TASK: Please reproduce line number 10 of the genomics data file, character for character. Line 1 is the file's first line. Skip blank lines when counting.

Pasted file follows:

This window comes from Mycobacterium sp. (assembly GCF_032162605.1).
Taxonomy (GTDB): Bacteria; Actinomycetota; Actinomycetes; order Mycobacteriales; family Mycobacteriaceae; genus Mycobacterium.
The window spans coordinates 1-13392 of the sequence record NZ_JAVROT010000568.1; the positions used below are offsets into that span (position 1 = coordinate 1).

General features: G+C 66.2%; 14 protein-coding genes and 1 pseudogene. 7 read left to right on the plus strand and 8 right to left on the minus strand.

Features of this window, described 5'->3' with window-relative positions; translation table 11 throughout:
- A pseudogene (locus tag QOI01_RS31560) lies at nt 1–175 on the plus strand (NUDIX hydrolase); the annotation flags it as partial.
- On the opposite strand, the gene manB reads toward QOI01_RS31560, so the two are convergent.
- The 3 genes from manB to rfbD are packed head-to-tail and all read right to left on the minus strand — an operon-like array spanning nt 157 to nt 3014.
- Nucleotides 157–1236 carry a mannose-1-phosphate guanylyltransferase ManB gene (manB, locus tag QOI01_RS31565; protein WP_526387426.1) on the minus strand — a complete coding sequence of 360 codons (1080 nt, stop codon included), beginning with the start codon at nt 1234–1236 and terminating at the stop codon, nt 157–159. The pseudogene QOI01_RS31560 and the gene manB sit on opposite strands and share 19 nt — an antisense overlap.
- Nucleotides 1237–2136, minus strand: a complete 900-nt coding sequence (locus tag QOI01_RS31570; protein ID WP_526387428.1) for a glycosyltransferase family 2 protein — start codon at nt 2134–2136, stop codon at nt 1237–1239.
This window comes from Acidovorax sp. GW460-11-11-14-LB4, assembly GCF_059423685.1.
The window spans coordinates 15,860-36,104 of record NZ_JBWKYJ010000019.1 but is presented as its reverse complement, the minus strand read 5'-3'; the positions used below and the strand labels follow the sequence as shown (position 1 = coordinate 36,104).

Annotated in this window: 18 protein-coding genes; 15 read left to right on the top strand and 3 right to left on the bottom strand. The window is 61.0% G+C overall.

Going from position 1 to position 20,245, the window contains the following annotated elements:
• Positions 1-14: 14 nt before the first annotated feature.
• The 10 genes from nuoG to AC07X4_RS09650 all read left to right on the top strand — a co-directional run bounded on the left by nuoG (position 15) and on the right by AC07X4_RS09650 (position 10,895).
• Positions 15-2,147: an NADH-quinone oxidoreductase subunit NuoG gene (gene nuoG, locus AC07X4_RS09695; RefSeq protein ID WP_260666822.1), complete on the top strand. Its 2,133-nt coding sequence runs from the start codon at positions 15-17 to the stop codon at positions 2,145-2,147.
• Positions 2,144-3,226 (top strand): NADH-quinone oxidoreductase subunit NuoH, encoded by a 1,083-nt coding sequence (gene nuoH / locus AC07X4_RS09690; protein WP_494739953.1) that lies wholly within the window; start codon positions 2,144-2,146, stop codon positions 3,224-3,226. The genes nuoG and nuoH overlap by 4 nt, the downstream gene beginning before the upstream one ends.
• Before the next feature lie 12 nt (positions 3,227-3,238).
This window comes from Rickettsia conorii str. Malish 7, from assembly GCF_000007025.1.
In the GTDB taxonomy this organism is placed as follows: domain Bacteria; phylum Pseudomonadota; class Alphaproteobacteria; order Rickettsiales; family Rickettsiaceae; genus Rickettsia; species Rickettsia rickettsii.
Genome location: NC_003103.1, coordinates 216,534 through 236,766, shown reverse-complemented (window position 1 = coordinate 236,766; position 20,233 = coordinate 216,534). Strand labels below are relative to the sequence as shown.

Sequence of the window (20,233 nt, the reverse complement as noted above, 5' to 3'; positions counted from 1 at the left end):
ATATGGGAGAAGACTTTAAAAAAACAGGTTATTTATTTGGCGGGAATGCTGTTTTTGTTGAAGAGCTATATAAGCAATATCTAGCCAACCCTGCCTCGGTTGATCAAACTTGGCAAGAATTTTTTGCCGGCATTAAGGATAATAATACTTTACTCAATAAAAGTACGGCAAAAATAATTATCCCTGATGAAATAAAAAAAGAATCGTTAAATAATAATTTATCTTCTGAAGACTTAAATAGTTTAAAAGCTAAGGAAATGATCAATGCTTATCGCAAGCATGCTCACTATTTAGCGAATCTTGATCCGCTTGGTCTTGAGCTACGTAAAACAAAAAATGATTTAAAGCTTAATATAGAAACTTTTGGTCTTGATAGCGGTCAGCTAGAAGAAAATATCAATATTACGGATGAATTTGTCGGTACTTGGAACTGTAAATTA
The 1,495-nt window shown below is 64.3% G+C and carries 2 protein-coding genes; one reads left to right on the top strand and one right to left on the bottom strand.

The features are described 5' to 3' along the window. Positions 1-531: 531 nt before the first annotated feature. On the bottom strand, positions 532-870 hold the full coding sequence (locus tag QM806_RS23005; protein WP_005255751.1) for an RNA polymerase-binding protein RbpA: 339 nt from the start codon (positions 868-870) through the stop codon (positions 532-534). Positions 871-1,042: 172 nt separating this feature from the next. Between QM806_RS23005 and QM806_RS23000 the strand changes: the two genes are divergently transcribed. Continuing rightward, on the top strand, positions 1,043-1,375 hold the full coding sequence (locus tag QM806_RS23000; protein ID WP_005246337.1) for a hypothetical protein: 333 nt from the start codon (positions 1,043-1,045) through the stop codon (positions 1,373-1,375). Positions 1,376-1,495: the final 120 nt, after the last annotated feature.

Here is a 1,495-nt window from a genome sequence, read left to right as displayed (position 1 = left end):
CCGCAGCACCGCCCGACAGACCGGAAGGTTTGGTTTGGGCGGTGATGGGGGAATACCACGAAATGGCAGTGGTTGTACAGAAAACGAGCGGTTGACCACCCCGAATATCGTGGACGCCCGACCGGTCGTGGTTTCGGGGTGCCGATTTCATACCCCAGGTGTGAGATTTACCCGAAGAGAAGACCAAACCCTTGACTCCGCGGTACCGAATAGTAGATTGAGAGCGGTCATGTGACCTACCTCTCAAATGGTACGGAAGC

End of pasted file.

- Nucleotides 1237–2136, minus strand: a complete 900-nt coding sequence (locus tag QOI01_RS31570; protein ID WP_526387428.1) for a glycosyltransferase family 2 protein — start codon at nt 2134–2136, stop codon at nt 1237–1239.